Just as my social media profiles bluntly assert, I am an individual aged 24 coming from Romania, I am very much into books and cultural products in general, like to travel a lot, but most importantly for networks and their critical mass and even for me when trying to position myself on a map of professional and personal evolution, I am a graduate student, a social scientist-to-be.
Generally, I am ambitious and self-motivated to do things well and to outperform myself, to learn fast and faster. I have always been in the top 5% of my class, but mostly as a result of conformity and self-discipline. I always, unconsciously, knew I have to get somewhere. Which is why I tend to compare myself with who I was at a certain point in my past and with others in order to keep a record of where I am on the road to …? And that precisely is my dilemma: on the road to what?
After obtaining a BA in Communication and PR I started to analyze what I had been doing those years and what was it that I wanted to do next. Once you graduate from university, people expect you to jump right into the market. It turned out the field simply did not suit me, for reasons it would take too long to enumerate here. I figured a large part of my problem would be solved if I could just find what I really liked. So I decided, based on my extra-curricular activity, the fact that I was always being recruited by professors to work on projects, as well as based on the role models I have that I want to be a researcher, preferably an academic one, in political science. I learned how to analyze and integrate social data, I went to conferences, got in touch with scientific communities, wrote a nice MA thesis, but to be able to, for example, find out the calculus of voting, it takes decades and you risk of ending up being mediocre. Anyway, embarking on that means I would have to get a PhD, start writing seriously and most importantly, publish! But like probably most things in life, I find out this is damn hard. Especially if your standard for achievement is so high not even your professors meet it. So go find other models and an educational system that can push you where you think you want to be pushed. But that means calculating chances of getting in a prestigious university, competing with other people who in your mind are much brighter than you, and leaving behind other intimate aspirations. That is where I am now, attempting to make a decision: either being nothing but a professional with all my engines on and what I call home – the people I love, my hobbies and a comfortable life in which I perform little less than expected.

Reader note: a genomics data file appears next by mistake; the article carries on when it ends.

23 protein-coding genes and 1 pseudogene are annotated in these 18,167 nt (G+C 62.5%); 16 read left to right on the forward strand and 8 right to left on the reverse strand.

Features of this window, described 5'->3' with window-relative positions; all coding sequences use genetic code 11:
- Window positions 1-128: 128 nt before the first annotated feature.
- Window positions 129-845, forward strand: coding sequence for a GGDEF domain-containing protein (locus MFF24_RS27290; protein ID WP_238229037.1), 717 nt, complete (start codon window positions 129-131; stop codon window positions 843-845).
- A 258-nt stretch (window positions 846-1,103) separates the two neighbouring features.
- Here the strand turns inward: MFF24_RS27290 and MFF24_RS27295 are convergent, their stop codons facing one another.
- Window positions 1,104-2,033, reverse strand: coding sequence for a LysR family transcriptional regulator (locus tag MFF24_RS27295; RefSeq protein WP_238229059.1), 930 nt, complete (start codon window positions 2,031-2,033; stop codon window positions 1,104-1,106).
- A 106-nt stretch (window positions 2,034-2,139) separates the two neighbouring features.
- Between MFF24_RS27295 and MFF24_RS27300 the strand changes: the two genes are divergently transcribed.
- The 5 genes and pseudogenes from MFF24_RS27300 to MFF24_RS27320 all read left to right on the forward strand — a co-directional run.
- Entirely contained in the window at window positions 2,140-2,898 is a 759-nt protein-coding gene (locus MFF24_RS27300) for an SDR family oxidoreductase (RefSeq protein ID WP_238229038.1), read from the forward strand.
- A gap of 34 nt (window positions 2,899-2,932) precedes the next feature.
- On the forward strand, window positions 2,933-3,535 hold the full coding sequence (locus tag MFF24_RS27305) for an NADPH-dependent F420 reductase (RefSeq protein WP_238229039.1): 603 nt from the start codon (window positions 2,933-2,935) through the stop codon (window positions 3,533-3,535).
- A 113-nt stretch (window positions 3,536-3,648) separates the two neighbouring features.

In the meantime, I try to get around this using intermediate channels – voluntary work, internships – and building other types of experiences and relationships with work. But none of them are long term, so it is still me who has to decide eventually. No matter how adulthood will turn out, I hope my transition will be a worthy one, but as seen through my own eyes and not the lens of a society based on all sorts of criteria – status, money etc. My criteria at present is peacefulness of mind – a satisfactory balance between what I could have done and what I eventually did, with all compromises and regrets involved. Why aiming for that result? Because my mind wanders too much, I feel like I have to factor in all sorts of variables – personal aspirations, family background, societal context, opportunities, skills and experience I already accumulated and would not want to throw off the window for the UNKNOWN… and that for me is the sweetness and sourness of transition. But at a certain point in life what I want is to only keep the sweetness and let go of sourness.
Finally, I think this writing exercise is challenging because it requires introspection. Nonetheless, its effects can be highly rewarding because once you are done with it (the writing, that is, not the rest of it) you feel like you can officially begin to look for wonderful resources to help you learn how to make choices. I am here to do just that.